From last night to this morning, a news about Huawei made headlines. In a number of news headlines, “sudden heavyweight”, “Huawei won”, “America bowed” and other colorful words are not uncommon, it is this atmosphere, so that most people think that China and the United States this 5G competition has finally come to an end, and “Huawei” victory to a successful conclusion.
Author Zhang Xue
But is that really the case?
The U.S. Commerce Department is about to sign a new rule that will allow U.S. companies to work with Huawei to develop next-generation 5G network standards, Reuters reported.
The new rules come against the backdrop of an unfair treatment of Huawei in the U.S. last year, and its U.S. partners stopped sharing and developing technology without a firm deal with Huawei to develop 5G network standards, lest it violate U.S. regulations.
Among these partners are Us tech giants such as Qualcomm, Broadcom, Intel and Oracle. In addition, Huawei buys products from many smaller suppliers throughout the United States.
Blacklisting Huawei puts the U.S. at a disadvantage, according to U.S. industry and government officials, because it gives huawei a greater say in 5G network standard-setting meetings and at a disadvantage for U.S. engineers.
In fact, as early as last year, when the list of entities was announced, telecomanalyst Fu Liang pointed out that the U.S. corporate relationship with Huawei in international organizations has become delicate as a result of the U.S. ban, which could affect the process of 5G follow-up standards because both sides are important contributors to the 5G standard.
Last month, six U.S. lawmakers sent a letter to the U.S. Commerce Secretary, Secretary of State, Secretary of Defense and Energy, saying there was an urgent need to issue new rules to prevent U.S. companies from being subject to export control regulations on 5G standards.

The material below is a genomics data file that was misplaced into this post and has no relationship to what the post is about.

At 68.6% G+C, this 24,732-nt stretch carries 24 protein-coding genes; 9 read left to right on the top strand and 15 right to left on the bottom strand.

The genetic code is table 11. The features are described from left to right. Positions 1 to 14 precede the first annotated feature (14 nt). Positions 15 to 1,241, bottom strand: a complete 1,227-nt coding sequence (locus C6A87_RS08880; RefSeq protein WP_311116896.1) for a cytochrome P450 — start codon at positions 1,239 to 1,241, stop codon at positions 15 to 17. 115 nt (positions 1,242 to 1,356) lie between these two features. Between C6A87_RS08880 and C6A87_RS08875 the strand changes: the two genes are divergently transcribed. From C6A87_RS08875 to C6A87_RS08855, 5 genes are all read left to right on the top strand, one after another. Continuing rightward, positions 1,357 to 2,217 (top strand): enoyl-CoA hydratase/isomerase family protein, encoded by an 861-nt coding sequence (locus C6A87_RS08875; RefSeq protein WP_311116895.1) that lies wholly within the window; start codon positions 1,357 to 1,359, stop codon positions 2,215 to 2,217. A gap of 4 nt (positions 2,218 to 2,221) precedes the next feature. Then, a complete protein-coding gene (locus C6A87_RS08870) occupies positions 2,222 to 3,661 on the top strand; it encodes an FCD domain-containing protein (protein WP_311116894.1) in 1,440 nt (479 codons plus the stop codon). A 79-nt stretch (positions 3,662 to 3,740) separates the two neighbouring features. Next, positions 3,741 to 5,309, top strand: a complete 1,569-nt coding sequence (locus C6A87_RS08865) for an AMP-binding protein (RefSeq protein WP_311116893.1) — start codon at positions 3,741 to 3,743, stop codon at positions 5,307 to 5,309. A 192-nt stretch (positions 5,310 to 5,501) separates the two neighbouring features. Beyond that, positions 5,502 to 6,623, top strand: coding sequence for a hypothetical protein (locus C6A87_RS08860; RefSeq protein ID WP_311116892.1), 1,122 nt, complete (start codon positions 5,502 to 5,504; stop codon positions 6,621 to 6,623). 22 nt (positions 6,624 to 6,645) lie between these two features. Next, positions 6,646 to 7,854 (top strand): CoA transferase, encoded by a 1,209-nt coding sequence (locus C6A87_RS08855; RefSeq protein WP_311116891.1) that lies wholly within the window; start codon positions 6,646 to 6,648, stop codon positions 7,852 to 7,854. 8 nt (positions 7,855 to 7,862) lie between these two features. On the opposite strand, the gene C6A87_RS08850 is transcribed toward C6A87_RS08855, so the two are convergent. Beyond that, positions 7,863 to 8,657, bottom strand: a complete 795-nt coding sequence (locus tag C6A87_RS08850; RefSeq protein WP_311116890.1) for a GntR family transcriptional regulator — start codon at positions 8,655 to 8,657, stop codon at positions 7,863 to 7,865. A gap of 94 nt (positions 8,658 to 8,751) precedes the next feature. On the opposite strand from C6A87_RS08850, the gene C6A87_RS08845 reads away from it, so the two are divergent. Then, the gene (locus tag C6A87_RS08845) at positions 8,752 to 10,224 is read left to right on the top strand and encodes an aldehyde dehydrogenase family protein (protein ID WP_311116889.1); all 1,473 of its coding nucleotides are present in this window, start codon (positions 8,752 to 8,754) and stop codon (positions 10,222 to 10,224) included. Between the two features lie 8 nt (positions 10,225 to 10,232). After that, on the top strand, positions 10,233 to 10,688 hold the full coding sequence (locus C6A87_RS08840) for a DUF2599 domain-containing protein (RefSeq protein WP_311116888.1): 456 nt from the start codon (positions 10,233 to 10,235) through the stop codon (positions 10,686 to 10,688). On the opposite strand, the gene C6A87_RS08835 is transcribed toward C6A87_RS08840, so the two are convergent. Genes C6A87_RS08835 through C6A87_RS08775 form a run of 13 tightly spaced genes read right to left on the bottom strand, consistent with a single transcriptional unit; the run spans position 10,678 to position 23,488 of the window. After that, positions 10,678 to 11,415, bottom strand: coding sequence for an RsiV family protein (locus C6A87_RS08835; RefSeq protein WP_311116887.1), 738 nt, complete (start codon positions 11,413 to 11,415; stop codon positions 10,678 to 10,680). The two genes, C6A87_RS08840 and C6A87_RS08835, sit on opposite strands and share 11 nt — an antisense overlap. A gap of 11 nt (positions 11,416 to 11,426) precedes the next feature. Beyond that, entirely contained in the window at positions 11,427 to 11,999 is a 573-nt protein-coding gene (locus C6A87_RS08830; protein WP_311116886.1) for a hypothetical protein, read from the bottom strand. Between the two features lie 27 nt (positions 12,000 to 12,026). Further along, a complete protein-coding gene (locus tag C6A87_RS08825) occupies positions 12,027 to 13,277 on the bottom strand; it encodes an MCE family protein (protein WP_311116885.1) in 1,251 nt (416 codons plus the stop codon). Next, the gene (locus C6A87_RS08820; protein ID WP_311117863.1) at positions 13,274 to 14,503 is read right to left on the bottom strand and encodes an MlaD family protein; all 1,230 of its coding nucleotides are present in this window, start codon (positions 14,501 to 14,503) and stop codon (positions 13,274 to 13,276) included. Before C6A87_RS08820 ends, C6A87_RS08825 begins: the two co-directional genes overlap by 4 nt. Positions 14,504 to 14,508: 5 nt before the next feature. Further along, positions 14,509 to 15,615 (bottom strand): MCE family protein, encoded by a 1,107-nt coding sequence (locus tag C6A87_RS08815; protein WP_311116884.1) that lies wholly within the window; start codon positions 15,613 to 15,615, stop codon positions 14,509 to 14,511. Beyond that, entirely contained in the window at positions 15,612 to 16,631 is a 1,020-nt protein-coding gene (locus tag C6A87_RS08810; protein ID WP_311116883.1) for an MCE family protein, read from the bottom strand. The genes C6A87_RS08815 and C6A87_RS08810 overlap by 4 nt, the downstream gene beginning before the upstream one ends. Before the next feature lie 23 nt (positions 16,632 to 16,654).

To change the situation, the U.S. Department of Commerce agreed to allow U.S. companies to participate in the activities of Huawei’s standards agency, although the rule could change the situation in the future.
However, the U.S. Department of Commerce is also conducting a final review of the draft, which, if approved, will be submitted to other agencies for approval. It is not clear how long the process will take, or whether other agencies will object. In addition, the rule is expected to apply only to Huawei and not to other Chinese companies that have been unfairly treated.
Analysts say the new U.S. action should focus on allowing U.S. companies and Huawei to join hands in 5G discussions, allowing U.S. companies to benefit more from 5G construction.
So, in the end, the U.S. Commerce Department is allowing U.S. companies to play, after all, the U.S. can only restrict or allow U.S. companies, and Huawei can only count as an adjective in the new rules.
Speaking of which, one might ask, why can’t Huawei refuse to work with U.S. companies?
In fact, Huawei’s 5G standard-setting organization is an international organization, not only including U.S. companies, in which companies from all over the world work together to develop 5G protocols and technical specifications, so that the devices of different companies can be connected.
Huawei refuses to cooperate with U.S. companies, can only opt out of standard-setting organizations, give up their 5G advantages, in contrast, it is clear that mutual benefit and win-win with enterprises of other countries is the best solution.
It should also be noted that the 5G network standard is not the same as 5G network construction. 5G network construction refers to the direct purchase of Huawei equipment and solutions by U.S. operators.
Is the so-called “first-class enterprise standards, second-rate enterprises to do brand, third-rate enterprises sell technology”, this statement is particularly applicable in the field of communications, Qualcomm in the previously charged huge patent fees to confirm this conclusion.
The Reuters report also said that the development of industry standards for telecommunications companies are a scent. These companies are competing to make their proprietary technology considered key to the standard, and the network standards, if passed, could generate billions of dollars in profits for the company.
U.S. shares of Huawei’s concept sector rose on Wednesday, with Micron Up 1.48 percent, Qualcomm up 1.6 percent, Intel up 1.3 percent and Celings up 2.08 percent.
Taken together, the previous U.S. ban brought a sense of “lifting a stone to your feet”, and the signing of the new rule is a “dead sheep to make up” helpless action, after all, completely cut off the link with Huawei, that is, cut off their own 5G track competition and learning opportunities, now allowing U.S. companies to participate in 5G standard-setting is also a timely stop loss.
Whether Huawei will be released or remain on the list of entities is not enough to make a clear judgment on whether to follow.